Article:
In Book, Bush Peeks Ahead to His Legacy





When President Bush is asked what he plans to do when he leaves office, he often replies curtly: “I don’t have that much time to think beyond my presidency” or “I’m going to sprint to the finish.”

But in an interview with a book author in the Oval Office one day last December, he daydreamed about the next phase of his life, when his time will be his own.

First, Mr. Bush said, “I’ll give some speeches, just to replenish the ol’ coffers.” With assets that have been estimated as high as nearly $21 million, Mr. Bush added, “I don’t know what my dad gets — it’s more than 50-75” thousand dollars a speech, and “Clinton’s making a lot of money.”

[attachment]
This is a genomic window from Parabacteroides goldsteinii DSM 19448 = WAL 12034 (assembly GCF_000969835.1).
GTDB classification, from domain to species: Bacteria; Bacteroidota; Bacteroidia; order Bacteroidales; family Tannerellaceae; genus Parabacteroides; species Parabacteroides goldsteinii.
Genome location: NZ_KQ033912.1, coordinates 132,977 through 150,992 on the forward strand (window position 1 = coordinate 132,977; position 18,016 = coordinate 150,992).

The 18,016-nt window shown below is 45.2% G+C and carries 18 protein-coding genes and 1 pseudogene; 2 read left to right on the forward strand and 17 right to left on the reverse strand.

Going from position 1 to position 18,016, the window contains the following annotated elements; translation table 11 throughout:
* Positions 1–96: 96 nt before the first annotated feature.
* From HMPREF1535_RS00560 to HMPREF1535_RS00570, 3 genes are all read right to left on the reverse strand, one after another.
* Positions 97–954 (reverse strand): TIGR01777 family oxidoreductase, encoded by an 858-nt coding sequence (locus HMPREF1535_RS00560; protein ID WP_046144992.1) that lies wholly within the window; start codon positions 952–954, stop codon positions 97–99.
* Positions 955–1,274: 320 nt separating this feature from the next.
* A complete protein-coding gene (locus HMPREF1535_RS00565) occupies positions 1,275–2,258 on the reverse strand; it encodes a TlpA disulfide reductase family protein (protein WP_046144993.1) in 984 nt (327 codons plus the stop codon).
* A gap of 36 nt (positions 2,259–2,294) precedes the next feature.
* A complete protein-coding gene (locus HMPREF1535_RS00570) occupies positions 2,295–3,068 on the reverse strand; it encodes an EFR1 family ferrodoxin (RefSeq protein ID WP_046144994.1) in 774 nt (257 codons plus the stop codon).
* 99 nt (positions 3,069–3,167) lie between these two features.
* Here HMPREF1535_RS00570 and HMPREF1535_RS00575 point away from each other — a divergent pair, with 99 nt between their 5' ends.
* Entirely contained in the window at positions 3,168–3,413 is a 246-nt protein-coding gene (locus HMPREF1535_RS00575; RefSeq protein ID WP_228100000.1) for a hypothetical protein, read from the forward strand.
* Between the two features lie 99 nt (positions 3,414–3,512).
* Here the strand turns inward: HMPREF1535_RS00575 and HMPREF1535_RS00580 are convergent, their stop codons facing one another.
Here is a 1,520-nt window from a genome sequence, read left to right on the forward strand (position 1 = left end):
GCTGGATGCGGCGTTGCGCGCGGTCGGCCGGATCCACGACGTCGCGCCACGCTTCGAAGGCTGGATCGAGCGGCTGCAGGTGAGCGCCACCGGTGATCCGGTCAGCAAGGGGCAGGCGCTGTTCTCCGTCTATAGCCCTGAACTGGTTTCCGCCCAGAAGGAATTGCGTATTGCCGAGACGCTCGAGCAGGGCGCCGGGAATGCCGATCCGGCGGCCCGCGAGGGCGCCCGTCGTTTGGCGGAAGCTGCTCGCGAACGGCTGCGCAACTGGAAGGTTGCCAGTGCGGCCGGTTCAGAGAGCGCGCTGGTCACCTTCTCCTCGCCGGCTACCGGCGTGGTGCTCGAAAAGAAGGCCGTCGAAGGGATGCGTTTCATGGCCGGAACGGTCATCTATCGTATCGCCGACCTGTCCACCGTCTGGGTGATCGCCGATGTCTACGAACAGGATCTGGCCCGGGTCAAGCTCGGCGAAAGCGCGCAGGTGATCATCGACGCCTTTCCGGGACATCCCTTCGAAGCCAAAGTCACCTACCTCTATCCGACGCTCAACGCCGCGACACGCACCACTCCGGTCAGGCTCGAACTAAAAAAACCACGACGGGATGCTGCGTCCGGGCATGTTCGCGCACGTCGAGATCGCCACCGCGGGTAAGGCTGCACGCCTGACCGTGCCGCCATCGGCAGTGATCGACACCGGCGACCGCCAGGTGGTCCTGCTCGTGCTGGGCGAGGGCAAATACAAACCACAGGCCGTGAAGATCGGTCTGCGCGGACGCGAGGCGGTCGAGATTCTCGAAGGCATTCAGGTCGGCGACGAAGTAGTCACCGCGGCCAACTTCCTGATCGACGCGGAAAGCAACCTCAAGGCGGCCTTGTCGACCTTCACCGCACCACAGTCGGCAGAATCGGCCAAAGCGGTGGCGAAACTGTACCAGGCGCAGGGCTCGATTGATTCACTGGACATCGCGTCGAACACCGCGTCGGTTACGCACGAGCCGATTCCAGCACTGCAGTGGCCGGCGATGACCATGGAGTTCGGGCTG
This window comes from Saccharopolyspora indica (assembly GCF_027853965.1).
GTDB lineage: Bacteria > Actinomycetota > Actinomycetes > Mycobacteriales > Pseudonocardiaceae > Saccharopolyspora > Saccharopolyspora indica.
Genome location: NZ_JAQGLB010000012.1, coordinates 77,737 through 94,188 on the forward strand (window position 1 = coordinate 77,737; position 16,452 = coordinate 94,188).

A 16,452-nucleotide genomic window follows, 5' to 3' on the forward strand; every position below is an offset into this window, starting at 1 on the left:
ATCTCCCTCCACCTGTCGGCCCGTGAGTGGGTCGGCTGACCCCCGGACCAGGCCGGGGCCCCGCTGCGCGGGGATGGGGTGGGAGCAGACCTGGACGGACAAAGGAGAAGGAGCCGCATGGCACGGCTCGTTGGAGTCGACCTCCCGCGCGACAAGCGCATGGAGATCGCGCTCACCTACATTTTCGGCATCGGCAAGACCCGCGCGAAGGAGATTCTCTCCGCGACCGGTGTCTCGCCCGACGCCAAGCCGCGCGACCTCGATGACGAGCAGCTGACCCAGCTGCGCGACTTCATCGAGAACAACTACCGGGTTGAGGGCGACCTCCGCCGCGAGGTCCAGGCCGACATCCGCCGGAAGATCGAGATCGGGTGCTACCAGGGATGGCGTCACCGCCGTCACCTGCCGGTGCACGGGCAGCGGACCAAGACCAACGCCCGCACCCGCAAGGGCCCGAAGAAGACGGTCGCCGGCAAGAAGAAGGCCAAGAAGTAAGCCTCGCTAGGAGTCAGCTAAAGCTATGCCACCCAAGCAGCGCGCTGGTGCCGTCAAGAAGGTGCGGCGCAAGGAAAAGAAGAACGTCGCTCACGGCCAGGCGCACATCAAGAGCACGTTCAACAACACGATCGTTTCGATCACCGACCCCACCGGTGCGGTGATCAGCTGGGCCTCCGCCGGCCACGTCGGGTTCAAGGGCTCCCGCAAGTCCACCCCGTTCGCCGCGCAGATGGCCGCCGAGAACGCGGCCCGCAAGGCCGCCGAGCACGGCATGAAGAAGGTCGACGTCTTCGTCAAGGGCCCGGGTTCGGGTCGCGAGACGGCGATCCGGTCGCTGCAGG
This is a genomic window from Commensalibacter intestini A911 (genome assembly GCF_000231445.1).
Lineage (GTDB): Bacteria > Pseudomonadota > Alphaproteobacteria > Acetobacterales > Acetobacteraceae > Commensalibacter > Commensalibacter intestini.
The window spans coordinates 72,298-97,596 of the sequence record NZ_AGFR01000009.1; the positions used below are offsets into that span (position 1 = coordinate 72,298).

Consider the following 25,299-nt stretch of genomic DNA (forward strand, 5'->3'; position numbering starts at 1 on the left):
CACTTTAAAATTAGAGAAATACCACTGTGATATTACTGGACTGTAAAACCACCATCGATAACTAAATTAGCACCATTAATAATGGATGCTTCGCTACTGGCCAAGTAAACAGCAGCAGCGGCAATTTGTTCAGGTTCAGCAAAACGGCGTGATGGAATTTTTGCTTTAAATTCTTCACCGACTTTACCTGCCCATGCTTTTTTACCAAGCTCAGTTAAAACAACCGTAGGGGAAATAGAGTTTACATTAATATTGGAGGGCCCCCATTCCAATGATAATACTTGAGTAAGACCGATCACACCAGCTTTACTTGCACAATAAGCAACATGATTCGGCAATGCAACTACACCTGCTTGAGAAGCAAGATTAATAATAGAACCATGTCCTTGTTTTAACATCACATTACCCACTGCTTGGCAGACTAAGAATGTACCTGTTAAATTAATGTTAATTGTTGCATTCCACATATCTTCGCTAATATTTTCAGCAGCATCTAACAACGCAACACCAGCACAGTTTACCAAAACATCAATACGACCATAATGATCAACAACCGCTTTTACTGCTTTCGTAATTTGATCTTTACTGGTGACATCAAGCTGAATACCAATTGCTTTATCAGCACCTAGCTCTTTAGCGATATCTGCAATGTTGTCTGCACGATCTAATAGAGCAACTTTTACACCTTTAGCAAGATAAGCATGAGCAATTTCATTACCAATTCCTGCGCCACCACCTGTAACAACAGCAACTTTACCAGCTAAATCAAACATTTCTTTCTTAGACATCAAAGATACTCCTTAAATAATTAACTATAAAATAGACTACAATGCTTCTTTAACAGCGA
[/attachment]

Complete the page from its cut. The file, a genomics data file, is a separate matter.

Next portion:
Then he said, “We’ll have a nice place in Dallas,” where he will be running what he called “a fantastic Freedom Institute” promoting democracy around the world. But he added, “I can just envision getting in the car, getting bored, going down to the ranch.”

For now, though, Mr. Bush told the author, Robert Draper, in a later session, “I’m playing for October-November.” That is when he hopes the Iraq troop increase will finally show enough results to help him achieve the central goal of his remaining time in office: “To get us in a position where the presidential candidates will be comfortable about sustaining a presence,” and, he said later, “stay longer.”


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